Brazell’s Creek, part of the Georgia State Parks Golf Course system and located between Macon and Savannah, is really two separate courses. The original nine is a bucolic but very basic nine holes that slides back and forth through the pines trees of a modest state park. The second nine, opened in 2008, can be found only after driving across a 2,000-foot cart path to an old hay field northwest of the park. The new section is brawny and almost bereft of trees, buffered by washes and waste bunkers made from the site’s excavated sand.
You play the first seven (old) holes, then trek out to the clearing for the new nine, returning again to pick up the final two holes. Out in the fields the wind is a serious consideration and the routing turns in all directions to expose it. Wind, a superb rise and fall in the land, sand blowouts and transitions–it’s completely unexpected. Where did this come from?
The potential of this new nine, or at least the landscape, is a tease. But it turns out the state was onto to something. Most of the soils in this lower section of Georgia are sand, and the holes here are only about two miles from the Ohoopee River. Less than 20 miles north, on a similar sandy site, is Gil Hanse‘s Ohoopee Match Club, an elite private club opening in 2018. The topography is good enough to turn the area, maybe, into a national golf destination. Brazell’s Creek realized it first.
There’s a gambit in nearly every hole. If you choose to cut across the wash, the ninth is a drivable par-4. The 14th and 15th use a tree-filled gulley heading a small tributary to Brazell’s Creek to strategic–and penal–effect. The par-3 15th is a ball buster calling for a straight shot across the sunken chasm, and 14 curves aggressively around the pit and waste bunkers. Big hitters can try to cut across a flash of sand for a shorter approach but the rest of us have to play long enough down the right to have an open view to the green on the other side of the gully.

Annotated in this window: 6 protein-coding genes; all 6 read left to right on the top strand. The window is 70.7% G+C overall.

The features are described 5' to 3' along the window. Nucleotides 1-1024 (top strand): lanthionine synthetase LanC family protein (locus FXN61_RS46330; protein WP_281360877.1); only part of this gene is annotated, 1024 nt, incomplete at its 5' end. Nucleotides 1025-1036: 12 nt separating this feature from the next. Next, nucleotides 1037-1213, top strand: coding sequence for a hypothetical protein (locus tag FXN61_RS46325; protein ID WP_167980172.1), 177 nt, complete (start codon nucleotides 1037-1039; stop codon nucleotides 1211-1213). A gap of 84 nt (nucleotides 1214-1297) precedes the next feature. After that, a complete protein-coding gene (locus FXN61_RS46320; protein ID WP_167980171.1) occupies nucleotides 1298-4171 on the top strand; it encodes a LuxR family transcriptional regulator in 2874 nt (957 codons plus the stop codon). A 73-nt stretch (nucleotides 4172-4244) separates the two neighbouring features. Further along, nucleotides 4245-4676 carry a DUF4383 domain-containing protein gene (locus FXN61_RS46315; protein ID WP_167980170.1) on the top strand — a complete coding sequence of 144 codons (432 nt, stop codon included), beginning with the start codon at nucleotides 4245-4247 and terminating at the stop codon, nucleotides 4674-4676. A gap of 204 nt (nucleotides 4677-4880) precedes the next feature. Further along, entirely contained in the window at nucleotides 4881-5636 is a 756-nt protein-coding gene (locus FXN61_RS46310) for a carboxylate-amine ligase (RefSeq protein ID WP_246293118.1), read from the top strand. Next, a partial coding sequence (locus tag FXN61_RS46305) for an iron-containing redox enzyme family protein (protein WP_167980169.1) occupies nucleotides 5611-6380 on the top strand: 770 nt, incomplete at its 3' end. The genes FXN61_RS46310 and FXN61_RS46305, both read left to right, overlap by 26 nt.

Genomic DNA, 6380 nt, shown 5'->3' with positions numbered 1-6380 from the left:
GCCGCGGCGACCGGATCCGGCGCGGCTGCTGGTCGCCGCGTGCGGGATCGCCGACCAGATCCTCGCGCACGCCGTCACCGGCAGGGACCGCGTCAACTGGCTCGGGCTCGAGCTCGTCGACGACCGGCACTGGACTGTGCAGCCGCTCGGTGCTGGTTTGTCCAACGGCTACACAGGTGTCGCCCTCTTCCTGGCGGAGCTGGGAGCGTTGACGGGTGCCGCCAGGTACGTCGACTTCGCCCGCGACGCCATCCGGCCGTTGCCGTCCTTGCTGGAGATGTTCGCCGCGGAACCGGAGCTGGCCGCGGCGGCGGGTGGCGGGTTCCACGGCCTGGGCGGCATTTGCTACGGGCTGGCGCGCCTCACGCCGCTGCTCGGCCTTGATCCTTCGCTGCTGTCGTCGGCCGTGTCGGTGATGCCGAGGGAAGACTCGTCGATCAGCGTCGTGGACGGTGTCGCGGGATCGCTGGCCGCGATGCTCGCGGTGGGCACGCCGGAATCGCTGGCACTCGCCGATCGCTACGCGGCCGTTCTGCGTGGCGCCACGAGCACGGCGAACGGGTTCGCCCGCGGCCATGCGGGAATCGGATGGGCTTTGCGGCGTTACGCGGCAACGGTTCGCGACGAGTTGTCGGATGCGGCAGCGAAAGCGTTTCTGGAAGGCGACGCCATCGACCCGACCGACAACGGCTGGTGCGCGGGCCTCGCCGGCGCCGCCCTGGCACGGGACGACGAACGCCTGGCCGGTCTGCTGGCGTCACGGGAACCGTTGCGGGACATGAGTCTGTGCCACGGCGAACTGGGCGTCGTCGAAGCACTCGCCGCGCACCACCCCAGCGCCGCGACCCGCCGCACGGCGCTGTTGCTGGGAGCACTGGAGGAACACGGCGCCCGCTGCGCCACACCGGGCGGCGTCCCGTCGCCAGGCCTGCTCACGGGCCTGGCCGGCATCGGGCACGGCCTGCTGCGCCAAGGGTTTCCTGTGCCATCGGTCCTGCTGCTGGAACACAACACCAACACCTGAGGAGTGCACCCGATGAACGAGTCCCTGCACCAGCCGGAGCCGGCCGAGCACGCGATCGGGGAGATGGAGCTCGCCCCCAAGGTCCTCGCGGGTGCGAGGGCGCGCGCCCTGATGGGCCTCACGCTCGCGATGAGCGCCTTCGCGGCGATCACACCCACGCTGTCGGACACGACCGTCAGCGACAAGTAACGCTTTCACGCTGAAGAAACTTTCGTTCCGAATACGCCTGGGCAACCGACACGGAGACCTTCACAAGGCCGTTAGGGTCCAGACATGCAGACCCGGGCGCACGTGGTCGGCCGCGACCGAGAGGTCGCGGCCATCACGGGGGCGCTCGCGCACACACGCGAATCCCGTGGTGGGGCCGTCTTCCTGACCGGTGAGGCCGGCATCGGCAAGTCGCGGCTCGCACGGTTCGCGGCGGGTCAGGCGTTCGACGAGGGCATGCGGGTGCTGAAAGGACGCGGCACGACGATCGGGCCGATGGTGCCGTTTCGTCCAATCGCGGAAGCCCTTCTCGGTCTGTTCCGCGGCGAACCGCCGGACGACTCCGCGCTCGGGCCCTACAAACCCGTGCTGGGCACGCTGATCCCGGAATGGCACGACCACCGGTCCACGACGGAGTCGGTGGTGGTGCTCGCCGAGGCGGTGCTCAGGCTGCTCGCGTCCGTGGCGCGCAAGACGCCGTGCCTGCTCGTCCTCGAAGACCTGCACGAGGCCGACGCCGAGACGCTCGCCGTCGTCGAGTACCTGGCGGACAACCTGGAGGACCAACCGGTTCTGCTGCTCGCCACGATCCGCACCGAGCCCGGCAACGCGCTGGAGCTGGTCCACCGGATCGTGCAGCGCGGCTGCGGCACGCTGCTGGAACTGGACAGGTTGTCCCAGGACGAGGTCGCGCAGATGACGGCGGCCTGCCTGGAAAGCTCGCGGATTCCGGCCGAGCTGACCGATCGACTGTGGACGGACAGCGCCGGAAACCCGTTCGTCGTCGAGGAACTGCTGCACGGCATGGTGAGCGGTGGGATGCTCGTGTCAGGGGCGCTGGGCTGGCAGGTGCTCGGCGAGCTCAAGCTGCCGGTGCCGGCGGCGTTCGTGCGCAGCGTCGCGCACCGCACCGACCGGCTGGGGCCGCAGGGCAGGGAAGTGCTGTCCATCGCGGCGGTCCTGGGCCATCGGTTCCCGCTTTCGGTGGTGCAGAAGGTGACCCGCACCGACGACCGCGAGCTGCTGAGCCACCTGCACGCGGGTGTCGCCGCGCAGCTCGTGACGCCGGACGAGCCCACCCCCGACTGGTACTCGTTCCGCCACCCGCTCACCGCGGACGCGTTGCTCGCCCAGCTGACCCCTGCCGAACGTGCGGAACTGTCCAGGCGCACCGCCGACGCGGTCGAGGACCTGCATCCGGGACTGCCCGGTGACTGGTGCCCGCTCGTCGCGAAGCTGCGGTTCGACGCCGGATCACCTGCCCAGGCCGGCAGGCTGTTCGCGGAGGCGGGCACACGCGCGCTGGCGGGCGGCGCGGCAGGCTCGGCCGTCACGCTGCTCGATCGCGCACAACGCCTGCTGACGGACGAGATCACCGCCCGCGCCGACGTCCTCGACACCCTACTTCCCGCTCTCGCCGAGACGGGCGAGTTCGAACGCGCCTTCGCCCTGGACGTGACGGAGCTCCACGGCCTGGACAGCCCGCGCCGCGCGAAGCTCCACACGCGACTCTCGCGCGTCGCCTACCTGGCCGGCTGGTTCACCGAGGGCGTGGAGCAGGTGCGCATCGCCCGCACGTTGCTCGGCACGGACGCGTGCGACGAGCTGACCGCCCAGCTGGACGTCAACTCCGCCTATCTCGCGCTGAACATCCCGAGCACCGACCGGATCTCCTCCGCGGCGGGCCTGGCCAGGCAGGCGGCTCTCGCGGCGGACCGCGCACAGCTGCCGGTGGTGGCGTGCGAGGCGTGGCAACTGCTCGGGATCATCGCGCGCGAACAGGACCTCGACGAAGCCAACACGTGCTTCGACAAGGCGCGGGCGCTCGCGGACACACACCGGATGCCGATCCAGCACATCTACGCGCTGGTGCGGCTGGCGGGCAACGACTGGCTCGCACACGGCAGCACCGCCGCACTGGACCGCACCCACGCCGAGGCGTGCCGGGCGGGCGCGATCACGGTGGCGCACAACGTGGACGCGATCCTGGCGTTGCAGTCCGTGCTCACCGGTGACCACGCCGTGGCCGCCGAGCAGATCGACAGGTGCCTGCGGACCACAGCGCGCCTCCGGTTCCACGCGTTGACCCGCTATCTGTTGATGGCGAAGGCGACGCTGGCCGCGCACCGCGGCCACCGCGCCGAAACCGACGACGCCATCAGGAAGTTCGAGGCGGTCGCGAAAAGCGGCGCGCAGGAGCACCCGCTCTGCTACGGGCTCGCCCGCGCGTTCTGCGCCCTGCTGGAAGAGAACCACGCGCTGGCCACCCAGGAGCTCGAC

It doesn’t appear there was money to really finish the holes aesthetically. Right now the look is quite basic and half-done. More detailing around the edges of the bunkers and waste areas would make them look less cut and more eroded as the landscape suggests. Wind and time will have to do that job.
Hopefully over time the native grasses will mature in the roughs to form buffers between the holes. I also would have liked a little more personality in the green contour. But then again, if the state had the money for any of that they probably would have scrapped the old course altogether and built 18 new holes in the sandy hay fields (there’s room). Then we’d really have something to talk about. (84)
Architect: Unknown/second nine by Denis Griffiths, 2008